Authors’ Roundtable – Temple Sinai Women of Reform Judaism, Washington DC

Saturday, February 27, 2016 from 9:00 am – 1:30 pm

Temple Sinai, 3100 Military Road NW, Washington, DC

Sinai book logo

A panel discussion moderated by Lissa Muscatine, co-owner of Politics and Prose.

  • Michelle Brafman, Washing the Dead
  • Maureen Corrigan, So We Read On: How The Great Gatsby Came to Be and Why it Endures
  • Lynn Kanter, Her Own Vietnam
  • Sarah Wildman, Paper Love: Searching for the Girl My Grandfather Left Behind

Book talk and signing at Politics and Prose – Tuesday, July 7 at 6:30 pm

At Busboys and Poets, 2120 V Street NW, Washington, DC

P and P

Reading at Kirkland/Hamilton College – Clinton, NY, June 5

Group reading and book signing with other contributors to the anthology Lost Orchard, edited by Jo Pitkin.


Reading at Women & Children First Bookstore – Chicago, November 14

Good WCF crowd shot

TS LK speaking




WCF Window

Virtual Book Tour – November 3 through 7, 2014

Virtual Book Tour Banner

Goodreads Giveaway  – October 30 to November 3, 2014

Recent Posts

An Open Letter to the Women of America

Dear women of America, particularly women of color,

You don’t know me, but I need to ask you to do something. It’s difficult and possibly unpleasant. But I’m convinced the future of our country depends on it.

Please run for office.

The white men who are in charge of pretty much everything have proven unable to create the kind of world we want to live in. That’s why America needs you.

Please consider running for office at any level. School board. City council. State legislature. Public service commission. It all matters. And from there you might decide to seek higher office where, after all, there’s plenty of room for women.


Of the 535 members of the U.S. Congress today, only 104 are women. Of those, only 38 are women of color.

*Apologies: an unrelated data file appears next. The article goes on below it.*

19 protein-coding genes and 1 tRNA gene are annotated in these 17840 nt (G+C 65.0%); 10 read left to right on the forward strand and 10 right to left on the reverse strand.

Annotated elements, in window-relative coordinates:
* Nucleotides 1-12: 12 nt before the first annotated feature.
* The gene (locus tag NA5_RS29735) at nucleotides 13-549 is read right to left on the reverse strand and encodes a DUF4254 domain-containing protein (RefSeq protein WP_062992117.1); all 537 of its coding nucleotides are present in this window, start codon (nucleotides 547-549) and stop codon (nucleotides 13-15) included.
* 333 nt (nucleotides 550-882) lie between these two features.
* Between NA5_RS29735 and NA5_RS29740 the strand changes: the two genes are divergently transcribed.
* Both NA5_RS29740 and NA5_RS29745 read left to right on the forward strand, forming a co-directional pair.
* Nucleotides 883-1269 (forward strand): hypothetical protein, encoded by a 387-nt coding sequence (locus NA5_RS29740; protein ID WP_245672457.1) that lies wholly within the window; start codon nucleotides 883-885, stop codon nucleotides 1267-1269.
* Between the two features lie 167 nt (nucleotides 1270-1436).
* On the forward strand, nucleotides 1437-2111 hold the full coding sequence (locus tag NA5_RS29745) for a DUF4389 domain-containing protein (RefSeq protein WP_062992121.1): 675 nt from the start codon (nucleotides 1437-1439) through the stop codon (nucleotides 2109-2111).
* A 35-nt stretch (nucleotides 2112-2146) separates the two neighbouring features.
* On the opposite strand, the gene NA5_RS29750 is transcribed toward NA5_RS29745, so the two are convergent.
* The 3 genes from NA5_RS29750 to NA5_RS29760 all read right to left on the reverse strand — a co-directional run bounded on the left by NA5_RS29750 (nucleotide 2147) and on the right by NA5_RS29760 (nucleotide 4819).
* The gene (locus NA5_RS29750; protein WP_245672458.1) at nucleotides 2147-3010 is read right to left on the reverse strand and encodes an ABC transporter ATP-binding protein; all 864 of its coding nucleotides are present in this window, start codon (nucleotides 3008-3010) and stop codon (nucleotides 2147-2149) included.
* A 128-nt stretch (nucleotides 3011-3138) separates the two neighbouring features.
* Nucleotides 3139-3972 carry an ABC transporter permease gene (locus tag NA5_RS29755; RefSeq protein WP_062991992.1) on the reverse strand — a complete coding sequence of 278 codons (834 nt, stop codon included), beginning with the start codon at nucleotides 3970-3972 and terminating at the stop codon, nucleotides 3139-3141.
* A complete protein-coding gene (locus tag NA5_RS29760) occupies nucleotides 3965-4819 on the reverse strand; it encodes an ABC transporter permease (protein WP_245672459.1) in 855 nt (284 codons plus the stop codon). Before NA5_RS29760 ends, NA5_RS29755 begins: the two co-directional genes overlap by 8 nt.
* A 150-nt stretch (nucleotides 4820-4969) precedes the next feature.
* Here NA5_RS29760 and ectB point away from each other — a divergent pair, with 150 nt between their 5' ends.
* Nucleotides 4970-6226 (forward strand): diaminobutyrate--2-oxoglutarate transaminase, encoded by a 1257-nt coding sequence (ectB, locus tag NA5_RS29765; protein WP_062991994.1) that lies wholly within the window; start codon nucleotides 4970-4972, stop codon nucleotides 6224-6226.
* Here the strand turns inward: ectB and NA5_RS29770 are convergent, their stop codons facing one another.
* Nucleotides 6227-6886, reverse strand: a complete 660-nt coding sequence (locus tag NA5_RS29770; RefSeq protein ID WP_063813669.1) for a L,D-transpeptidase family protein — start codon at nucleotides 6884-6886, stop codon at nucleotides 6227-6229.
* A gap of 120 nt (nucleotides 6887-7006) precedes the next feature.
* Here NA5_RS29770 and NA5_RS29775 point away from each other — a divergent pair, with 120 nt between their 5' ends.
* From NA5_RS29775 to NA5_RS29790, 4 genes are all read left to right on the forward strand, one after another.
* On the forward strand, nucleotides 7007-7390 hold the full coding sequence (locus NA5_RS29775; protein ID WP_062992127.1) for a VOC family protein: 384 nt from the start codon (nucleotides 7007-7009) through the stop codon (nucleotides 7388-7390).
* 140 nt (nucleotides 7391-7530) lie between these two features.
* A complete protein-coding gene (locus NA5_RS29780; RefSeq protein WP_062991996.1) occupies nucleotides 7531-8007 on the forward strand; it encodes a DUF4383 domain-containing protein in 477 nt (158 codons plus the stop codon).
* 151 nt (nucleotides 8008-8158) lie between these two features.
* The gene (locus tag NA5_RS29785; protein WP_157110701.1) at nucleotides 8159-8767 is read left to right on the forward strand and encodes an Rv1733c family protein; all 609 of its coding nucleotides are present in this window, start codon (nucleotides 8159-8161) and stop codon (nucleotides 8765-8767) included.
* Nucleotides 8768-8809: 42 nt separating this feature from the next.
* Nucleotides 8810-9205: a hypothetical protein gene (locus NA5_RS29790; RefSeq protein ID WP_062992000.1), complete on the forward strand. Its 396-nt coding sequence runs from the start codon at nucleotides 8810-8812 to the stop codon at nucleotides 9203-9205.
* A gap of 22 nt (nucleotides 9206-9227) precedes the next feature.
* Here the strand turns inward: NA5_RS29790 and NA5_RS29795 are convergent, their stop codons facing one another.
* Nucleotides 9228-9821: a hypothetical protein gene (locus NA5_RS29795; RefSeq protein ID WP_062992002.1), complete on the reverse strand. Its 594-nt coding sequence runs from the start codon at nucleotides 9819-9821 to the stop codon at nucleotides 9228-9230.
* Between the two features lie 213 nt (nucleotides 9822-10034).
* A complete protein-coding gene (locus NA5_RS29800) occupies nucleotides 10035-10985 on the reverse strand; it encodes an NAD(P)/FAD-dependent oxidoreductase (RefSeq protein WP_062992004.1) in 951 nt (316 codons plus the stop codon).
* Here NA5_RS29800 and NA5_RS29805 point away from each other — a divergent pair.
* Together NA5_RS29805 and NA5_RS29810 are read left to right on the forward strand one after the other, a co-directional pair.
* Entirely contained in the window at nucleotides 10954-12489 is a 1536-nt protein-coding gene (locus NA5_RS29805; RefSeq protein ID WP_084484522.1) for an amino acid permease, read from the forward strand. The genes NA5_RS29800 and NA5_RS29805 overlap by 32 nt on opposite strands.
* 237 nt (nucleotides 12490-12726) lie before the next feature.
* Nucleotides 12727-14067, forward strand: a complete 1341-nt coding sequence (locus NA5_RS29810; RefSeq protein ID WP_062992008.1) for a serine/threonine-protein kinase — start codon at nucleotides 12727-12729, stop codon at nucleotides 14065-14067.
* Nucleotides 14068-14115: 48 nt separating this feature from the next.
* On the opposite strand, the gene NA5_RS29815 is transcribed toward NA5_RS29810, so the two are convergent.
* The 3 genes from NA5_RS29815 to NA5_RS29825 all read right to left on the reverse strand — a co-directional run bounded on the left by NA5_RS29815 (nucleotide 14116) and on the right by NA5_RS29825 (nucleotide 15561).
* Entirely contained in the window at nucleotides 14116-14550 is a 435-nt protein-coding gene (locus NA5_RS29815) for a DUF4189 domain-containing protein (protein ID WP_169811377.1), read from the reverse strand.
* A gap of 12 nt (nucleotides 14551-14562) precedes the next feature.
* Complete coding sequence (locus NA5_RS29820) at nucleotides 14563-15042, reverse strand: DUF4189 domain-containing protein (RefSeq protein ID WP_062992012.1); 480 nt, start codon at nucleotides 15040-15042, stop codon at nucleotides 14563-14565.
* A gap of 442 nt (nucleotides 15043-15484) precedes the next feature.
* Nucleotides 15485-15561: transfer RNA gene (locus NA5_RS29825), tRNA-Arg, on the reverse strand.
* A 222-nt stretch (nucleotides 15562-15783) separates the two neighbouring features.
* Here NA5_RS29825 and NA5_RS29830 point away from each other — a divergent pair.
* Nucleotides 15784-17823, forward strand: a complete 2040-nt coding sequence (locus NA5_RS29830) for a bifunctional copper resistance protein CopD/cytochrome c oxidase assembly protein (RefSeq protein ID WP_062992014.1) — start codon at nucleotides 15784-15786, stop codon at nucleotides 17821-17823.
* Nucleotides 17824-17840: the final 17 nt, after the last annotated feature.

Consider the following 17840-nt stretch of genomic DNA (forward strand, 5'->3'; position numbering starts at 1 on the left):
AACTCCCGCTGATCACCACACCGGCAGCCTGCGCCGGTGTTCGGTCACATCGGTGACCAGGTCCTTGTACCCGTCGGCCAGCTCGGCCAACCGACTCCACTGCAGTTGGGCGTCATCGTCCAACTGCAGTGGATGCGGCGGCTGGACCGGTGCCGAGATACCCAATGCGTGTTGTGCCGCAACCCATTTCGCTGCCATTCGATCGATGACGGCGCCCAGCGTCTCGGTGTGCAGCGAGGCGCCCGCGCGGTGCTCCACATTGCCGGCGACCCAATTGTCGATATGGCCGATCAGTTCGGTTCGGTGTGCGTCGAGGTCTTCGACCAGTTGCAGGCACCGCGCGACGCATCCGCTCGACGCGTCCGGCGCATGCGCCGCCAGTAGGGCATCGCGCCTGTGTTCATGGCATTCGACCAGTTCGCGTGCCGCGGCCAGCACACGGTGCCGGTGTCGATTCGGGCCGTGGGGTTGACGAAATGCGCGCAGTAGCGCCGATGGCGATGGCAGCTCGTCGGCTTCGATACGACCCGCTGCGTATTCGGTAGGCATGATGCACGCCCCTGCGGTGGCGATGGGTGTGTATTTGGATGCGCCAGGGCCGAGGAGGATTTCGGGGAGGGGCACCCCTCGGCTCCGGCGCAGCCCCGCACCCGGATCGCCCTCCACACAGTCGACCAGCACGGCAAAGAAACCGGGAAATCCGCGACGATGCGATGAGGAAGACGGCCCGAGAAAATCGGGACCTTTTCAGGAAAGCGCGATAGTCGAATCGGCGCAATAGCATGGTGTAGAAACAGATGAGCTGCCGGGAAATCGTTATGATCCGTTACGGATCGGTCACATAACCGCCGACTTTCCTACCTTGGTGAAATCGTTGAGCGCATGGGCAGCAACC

Want to know where women of color absolutely dominate the political field? Serving as Delegates to the House from Washington DC, Puerto Rico, American Samoa, and the Virgin Islands – all the territories that do not get a vote in Congress.

At the state level, it’s only slightly better.

There are 312 statewide elected offices – governors, lieutenant governors, state attorneys general, commissioners, etc. Across the country, only 7 of these positions are held by women of color. Another 67 are held by white women.

And the state legislatures? Of 7,383 state legislators, 1,832 are women. Of those, 397 are women of color. Don’t even get me started about the mayors.

You see my point. We need you, women of America – especially women of color. We need your particular life experiences, your vision, your voice, your leadership.

Imagine where we could be today if the U.S. had a hundred Barbara Lees. A thousand Barbara Jordans. Even a few Shirley Chisholms, blazing toward the White House,  unbought and unbossed every step of the way.


It’s true that the current Congress sparkles with talented women. Rep. Pramila Jayapal, the first Indian-American Congresswoman from Washington state. Senator Catherine Cortez Masto of Nevada, the first Latina elected to the U.S. Senate. Senator Kamala Harris, the first African American to represent California.

Wait. It’s 2017 and we’re still having firsts?

Maybe you could claim a first of your own. Be the first woman in your family to run for office. My friend Vanessa Aramayo is running for Congress in California. Why? Because she’s fed up and she wants something better for her children. Don’t you?


Unless more women become policy makers, I don’t see how things can change. I know I’m asking a lot, women of America, but I hope you’ll think about it. I trust you with our future.

Run. Win. Lead. And put me on your mailing list.





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